Political Disagreement and Minimal Epistocracy

Journal of Ethics and Social Philosophy 19 (2) (2021)
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Despite their many virtues, democracies suffer from well-known problems with high levels of voter ignorance. Such ignorance, one might think, leads democracies to occasionally produce bad outcomes. Proponents of epistocracy claim that allocating comparatively greater amounts of political power to citizens who possess more politically relevant knowledge may help us to mitigate the bad effects of voter ignorance. An important challenge to epistocracy rejects the claim that we can reliably identify a subset of citizens who possess more politically relevant knowledge than others. Roughly put, such knowledge should involve knowledge of various politically relevant social-scientific facts. But since the social sciences are mired in controversy, it’s not clear what the politically relevant facts are. Accordingly, we cannot definitively say of some citizens that they possess more politically relevant knowledge than others. Call this the Argument from Political Disagreement. In this paper I respond to the Argument from Political Disagreement. First, I argue that it conflates social-scientific knowledge with politically relevant knowledge. Even if there were no uncontroversial social-scientific knowledge, there is much uncontroversial politically relevant knowledge. Second, I establish the importance of such non-social-scientific knowledge for political decision-making. I conclude that this knowledge constitutes the minimal body of knowledge which epistocrats need to make their case.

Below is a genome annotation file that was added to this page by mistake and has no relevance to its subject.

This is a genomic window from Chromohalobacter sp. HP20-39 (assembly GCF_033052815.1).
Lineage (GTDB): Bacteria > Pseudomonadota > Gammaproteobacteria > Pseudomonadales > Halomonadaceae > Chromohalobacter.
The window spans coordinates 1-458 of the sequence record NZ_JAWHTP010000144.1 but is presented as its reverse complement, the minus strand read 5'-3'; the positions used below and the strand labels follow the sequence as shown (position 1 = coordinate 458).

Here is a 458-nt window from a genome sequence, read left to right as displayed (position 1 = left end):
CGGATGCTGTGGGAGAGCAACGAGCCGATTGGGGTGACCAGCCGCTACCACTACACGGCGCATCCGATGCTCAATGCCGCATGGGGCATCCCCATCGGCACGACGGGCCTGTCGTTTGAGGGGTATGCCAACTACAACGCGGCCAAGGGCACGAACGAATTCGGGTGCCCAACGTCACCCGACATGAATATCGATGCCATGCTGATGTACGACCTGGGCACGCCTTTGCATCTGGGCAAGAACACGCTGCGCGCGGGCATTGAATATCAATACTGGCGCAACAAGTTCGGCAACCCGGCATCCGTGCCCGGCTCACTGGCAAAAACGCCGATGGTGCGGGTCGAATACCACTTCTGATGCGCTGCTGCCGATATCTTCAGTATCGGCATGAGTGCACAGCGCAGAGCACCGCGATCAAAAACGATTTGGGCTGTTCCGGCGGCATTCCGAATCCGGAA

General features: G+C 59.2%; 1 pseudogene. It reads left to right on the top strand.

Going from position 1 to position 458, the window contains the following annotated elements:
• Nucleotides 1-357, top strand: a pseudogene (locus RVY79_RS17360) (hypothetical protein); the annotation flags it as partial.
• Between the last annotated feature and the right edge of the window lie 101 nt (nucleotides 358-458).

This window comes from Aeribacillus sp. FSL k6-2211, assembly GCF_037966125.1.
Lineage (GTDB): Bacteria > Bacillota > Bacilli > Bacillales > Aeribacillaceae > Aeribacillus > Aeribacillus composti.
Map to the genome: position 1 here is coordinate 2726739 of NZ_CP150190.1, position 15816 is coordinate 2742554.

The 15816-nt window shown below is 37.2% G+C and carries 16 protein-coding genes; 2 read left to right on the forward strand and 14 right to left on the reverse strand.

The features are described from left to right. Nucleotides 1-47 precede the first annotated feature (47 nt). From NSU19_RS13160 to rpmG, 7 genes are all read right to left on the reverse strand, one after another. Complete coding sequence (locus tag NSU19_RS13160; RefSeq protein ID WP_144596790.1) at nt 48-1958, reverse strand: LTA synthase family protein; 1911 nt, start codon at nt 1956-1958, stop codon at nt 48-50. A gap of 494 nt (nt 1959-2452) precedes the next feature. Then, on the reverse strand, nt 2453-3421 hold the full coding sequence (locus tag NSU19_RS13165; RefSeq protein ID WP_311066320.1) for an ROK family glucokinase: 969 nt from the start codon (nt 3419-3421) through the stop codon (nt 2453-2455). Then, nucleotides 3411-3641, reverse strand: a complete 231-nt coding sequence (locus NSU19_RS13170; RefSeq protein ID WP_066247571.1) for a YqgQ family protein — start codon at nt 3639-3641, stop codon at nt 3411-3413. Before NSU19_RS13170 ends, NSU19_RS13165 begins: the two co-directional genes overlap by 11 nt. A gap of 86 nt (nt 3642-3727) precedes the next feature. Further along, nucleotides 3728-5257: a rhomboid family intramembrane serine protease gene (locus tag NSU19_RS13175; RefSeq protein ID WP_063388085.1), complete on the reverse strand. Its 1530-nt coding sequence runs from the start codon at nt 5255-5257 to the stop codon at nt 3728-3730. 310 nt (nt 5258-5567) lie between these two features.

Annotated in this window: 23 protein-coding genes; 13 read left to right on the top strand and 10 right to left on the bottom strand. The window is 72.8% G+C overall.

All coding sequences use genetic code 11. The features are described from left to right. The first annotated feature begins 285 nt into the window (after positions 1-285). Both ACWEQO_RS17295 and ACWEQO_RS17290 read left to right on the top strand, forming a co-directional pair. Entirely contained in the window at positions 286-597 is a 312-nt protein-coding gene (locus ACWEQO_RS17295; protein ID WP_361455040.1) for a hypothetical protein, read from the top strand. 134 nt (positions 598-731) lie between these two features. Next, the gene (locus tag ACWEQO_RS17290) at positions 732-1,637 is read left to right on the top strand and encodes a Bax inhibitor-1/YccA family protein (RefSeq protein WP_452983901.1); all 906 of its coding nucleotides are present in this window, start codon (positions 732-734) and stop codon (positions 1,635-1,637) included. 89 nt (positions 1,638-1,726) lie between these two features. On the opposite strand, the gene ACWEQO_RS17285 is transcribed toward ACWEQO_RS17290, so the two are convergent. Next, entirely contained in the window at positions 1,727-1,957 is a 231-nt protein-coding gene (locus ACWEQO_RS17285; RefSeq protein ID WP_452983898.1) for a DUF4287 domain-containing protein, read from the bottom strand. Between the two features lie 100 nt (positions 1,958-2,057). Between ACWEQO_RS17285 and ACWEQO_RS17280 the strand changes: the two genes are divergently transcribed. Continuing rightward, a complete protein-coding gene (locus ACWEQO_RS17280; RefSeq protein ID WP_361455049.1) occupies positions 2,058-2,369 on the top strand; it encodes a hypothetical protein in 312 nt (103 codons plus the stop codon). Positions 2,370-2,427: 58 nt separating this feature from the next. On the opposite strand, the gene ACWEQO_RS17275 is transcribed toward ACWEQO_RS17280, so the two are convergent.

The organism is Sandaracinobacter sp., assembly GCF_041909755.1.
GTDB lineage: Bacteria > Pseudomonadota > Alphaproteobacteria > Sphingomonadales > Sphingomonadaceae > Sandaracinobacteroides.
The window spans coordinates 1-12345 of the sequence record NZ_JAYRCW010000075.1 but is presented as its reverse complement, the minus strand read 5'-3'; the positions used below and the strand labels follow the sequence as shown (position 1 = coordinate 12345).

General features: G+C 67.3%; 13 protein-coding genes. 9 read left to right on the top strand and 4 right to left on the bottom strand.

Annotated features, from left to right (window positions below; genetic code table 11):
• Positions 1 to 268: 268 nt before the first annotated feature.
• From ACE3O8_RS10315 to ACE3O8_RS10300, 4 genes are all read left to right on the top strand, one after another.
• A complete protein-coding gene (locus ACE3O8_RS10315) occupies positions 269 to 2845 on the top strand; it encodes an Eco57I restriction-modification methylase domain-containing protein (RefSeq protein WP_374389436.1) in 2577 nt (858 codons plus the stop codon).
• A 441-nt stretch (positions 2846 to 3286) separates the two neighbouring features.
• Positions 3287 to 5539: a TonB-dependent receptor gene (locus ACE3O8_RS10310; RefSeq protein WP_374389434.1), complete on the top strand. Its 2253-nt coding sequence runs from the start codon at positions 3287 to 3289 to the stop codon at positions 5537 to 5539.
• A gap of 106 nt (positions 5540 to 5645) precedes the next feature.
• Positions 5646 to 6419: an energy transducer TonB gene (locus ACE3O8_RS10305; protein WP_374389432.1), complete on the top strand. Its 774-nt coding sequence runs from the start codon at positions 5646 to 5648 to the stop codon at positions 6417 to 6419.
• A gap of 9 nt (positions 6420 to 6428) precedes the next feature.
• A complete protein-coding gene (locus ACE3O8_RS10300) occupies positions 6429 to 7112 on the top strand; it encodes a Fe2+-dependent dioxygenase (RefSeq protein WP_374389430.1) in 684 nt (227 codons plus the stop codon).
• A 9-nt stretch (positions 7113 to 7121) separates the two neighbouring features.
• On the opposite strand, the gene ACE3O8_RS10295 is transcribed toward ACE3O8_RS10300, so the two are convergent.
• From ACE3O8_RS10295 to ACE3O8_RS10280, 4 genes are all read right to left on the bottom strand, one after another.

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Adam F. Gibbons
Lingnan University

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References found in this work

Who is an epistemic peer?Axel Gelfert - 2011 - Logos and Episteme 2 (4):507-514.
Is the public incompetent? Compared to whom? About what?Gerald Gaus - 2008 - Critical Review: A Journal of Politics and Society 20 (3):291-311.

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